Nerve and brain problems - some affected people develop inflammation to nerves, particularly the nerves around the face. This may cause the nerve to stop working and result in Bells Palsy. Inflammation of the tissues around the brain (meningitis) and inflammation of the brain (encephalitis) may occur.
Heart problems - some affected people develop inflammation of the heart (myocarditis) and other heart problems. This may cause symptoms such as dizziness, breathlessness, chest pain and a feeling that your heart is beating in a fast, irregular way (palpitations).
Rash - several areas of the skin (not where the tick bite occurred) may develop a rash similar to erythema migrans (described above). These 'secondary' rashes tend to be smaller than the original stage one rash. These tend to fade within 3-4 weeks. Occasionally, blue-red nodules called lymphocytomas may develop on the skin, particularly on ear lobes and nipples.
Less commonly, other organs such as the eyes, kidneys and liver are affected, causing a wide range of symptoms.
Stage three - persistent (chronic) Lyme disease This may develop months to years after infection. It may develop after a period of not having any symptoms. A whole range of symptoms have been described in joints, skin, nerves, brain and heart. The brain problems may include mild confusion, and problems with memory, concentration, mood, personality and balance. It occasionally may cause a schizophrenic-like illness. There may be tiredness and joint pains which have been called "post-Lyme syndrome" with symptoms similar to fibromyalgia, chronic fatigue syndrome, MS and arthritis.
Diagnosing Lyme Disease
Lyme disease can be a difficult condition to diagnose, particularly in its latter stages. This is because its symptoms are highly variable and also shared by other common conditions such as those listed above
GPs are generally able to diagnose and treat acute Lyme disease i.e. those patients that notice they have been bitten and present within 24-48 hours of their rash appearing. Antibiotics will be given for approximately 2-4 weeks and this usually clears up the infection and stops other symptoms developing when using antibiotics for a minimum of 4 weeks.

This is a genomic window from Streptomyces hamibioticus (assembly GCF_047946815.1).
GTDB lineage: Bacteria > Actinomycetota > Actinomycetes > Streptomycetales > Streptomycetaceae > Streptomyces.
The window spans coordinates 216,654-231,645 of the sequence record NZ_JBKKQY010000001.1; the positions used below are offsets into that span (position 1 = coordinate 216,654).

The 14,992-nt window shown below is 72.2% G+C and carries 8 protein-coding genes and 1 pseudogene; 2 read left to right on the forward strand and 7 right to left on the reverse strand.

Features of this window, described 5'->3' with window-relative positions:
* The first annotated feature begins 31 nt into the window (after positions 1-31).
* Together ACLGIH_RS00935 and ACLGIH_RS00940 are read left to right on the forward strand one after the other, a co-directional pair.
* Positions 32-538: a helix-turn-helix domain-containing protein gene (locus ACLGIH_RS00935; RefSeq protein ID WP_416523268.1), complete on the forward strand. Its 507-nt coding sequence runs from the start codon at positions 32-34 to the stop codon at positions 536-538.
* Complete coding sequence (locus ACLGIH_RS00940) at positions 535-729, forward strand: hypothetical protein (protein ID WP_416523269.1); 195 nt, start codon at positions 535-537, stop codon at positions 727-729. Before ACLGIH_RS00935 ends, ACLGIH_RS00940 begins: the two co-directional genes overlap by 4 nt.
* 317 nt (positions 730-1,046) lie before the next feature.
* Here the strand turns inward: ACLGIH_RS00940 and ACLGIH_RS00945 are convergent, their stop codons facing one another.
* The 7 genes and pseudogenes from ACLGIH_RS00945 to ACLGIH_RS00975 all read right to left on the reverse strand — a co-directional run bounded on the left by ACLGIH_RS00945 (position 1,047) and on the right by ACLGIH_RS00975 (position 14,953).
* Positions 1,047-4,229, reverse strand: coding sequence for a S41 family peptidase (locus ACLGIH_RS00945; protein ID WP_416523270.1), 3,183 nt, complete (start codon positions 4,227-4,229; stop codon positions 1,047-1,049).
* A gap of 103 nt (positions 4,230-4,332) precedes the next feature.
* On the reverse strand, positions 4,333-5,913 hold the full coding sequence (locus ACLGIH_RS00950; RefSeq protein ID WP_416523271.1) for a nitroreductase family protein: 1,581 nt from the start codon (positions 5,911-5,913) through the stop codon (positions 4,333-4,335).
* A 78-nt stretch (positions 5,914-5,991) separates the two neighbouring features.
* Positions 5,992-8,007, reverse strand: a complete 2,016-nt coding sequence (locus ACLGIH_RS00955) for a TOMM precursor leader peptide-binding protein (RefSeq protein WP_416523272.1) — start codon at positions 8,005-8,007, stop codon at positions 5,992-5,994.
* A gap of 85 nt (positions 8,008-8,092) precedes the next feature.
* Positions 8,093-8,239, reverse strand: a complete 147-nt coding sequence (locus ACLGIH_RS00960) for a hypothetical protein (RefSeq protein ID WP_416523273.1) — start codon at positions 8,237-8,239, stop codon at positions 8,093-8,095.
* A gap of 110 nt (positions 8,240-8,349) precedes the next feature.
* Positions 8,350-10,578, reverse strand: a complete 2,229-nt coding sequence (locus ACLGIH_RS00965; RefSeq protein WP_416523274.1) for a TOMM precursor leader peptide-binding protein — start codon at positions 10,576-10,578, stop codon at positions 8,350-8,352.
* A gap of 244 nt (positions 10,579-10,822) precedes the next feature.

The diagnosis of persistent chronic Lyme disease is more difficult to determine and a particularly new and contentious area for the NHS. This means many GPs are not aware of the disease or how to treat it. Some may offer testing (see below) and if diagnosed the standard 2-4 weeks of antibiotics will be given but research has shown that this is often not long enough. Lyme Disease Action (LDA) state that:
‘The bacteria that cause Lyme disease have a very long life cycle, reside in human tissues with a poor blood supply (e.g. tendons) and have the ability to evade the immune system. These factors, among others, make it hard to eradicate. There is ample evidence in the scientific literature of viable bacteria isolated from treated patients and it is likely that in some cases continuing symptoms are due to still active infection’.
Tests on the NHS for Lyme disease need to be carried out at least 3 months after you were bitten by the tick because it can take this long for the antibodies to develop. You may need to be re-tested if Lyme disease is still suspected after a negative test result.